A former employee of Prudential Insurance Co. of America has sued the company and fiduciaries of the company's 401(k) plan, alleging a series of ERISA violations including self-dealing in the selection of investment options.
The lawsuit accused plan executives of "selecting and retaining high-cost and poor-performing investments" including several proprietary products and "failing to fully disclose to participants the expenses and risk of the plan's investment options."
The complaint, Young Cho vs. The Prudential Insurance Company of America et al., was filed Nov. 5 in a Newark, N.J., District Court. Andrew Simonelli, a Prudential spokesman, said the company declined to comment.
"Defendants decided to overpopulate the plan with funds managed by Prudential and its affiliates," the lawsuit said. Prudential serves as the plan's record keeper, "providing yet a further stream of revenue and extra benefit for Prudential."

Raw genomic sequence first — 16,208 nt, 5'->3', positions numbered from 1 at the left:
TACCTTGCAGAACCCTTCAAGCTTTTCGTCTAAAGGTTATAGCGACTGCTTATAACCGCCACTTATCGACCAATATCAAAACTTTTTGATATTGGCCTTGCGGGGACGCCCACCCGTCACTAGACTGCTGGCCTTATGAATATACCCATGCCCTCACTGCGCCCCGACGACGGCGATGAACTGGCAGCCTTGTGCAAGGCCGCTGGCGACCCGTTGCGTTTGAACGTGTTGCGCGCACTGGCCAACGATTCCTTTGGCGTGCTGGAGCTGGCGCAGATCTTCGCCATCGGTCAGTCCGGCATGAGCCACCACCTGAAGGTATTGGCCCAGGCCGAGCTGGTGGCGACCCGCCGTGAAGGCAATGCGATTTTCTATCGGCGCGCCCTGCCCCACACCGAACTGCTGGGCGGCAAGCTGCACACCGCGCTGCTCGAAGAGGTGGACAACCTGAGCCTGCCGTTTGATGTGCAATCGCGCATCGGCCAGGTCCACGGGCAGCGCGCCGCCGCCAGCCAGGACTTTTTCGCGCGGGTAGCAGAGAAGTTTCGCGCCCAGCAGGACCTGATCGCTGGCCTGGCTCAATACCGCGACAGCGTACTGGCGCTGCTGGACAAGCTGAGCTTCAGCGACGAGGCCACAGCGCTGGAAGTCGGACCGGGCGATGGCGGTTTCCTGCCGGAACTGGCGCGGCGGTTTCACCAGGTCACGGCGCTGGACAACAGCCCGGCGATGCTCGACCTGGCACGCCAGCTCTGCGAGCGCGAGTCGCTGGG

The 401(k) plan's fiduciaries "chose many Prudential funds to benefit Prudential, the sponsor of the plan, without investigating whether plan participants would be better served by investments managed by unaffiliated companies," the lawsuit said.
The lawsuit, which seeks class-action status, argued that the defendants "failed to monitor" all plan investments "to ensure that they provided adequate returns and were not excessively priced."
The Prudential Employee Savings Plan had $8.2 billion in assets as of Dec. 31, 2018, according to its latest Form 5500.